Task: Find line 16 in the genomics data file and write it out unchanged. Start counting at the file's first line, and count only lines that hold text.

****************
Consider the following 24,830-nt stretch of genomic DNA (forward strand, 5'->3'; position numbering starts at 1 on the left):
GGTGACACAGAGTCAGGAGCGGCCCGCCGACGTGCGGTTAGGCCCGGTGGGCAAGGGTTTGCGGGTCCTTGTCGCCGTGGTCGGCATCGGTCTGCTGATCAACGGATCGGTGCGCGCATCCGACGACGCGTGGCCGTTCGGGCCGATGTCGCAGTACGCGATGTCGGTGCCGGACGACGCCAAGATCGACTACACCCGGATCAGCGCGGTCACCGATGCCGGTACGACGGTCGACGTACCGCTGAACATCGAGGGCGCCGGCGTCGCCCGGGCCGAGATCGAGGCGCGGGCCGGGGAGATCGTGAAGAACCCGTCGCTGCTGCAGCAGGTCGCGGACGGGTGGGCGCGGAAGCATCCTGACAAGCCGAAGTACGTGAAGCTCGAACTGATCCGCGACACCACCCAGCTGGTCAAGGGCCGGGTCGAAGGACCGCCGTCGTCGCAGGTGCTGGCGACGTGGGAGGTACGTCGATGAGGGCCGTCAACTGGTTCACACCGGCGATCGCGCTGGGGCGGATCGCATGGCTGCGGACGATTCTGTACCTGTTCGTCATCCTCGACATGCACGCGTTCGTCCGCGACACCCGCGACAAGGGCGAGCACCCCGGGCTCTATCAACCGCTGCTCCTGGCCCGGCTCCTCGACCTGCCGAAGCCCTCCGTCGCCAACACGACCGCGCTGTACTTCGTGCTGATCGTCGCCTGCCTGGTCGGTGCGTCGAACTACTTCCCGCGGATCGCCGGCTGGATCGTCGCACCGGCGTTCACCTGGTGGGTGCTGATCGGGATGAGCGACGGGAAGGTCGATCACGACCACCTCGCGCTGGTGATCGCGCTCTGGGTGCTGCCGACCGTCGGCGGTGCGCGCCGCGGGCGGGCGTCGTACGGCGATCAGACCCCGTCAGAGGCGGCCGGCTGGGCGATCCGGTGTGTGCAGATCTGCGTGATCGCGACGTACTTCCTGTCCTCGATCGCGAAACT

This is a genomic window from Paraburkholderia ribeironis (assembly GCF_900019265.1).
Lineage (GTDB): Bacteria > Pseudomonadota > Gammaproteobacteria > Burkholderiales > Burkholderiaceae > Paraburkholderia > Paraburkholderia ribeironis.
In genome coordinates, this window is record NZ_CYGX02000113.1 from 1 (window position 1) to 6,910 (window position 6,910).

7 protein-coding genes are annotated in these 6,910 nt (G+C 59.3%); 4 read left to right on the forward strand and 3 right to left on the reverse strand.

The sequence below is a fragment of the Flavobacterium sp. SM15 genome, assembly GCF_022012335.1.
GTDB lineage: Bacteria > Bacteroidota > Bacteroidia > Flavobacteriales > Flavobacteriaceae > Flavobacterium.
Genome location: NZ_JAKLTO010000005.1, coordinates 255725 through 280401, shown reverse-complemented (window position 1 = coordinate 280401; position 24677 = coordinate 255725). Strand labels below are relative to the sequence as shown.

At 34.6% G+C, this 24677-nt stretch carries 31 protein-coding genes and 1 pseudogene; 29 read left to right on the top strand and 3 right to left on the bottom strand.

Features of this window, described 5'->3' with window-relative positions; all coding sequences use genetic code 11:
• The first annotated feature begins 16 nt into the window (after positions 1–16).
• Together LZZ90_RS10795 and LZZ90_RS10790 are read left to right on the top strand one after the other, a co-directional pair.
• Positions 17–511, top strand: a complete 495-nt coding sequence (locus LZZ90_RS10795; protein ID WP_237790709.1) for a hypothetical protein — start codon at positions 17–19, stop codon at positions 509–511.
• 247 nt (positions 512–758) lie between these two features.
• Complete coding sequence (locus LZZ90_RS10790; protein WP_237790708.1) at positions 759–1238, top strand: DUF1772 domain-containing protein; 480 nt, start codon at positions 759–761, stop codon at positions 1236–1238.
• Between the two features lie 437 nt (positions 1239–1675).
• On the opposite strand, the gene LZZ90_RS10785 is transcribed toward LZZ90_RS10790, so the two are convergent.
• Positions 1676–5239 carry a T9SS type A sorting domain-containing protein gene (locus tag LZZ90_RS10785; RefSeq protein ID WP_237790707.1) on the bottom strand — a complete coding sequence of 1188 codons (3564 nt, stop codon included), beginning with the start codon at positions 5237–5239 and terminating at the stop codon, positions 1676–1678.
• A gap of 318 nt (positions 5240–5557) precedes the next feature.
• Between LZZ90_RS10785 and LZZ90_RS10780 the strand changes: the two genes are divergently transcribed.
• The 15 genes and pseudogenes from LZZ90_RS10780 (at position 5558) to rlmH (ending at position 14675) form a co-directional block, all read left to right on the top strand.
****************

• Complete coding sequence (locus LZZ90_RS10790; protein WP_237790708.1) at positions 759–1238, top strand: DUF1772 domain-containing protein; 480 nt, start codon at positions 759–761, stop codon at positions 1236–1238.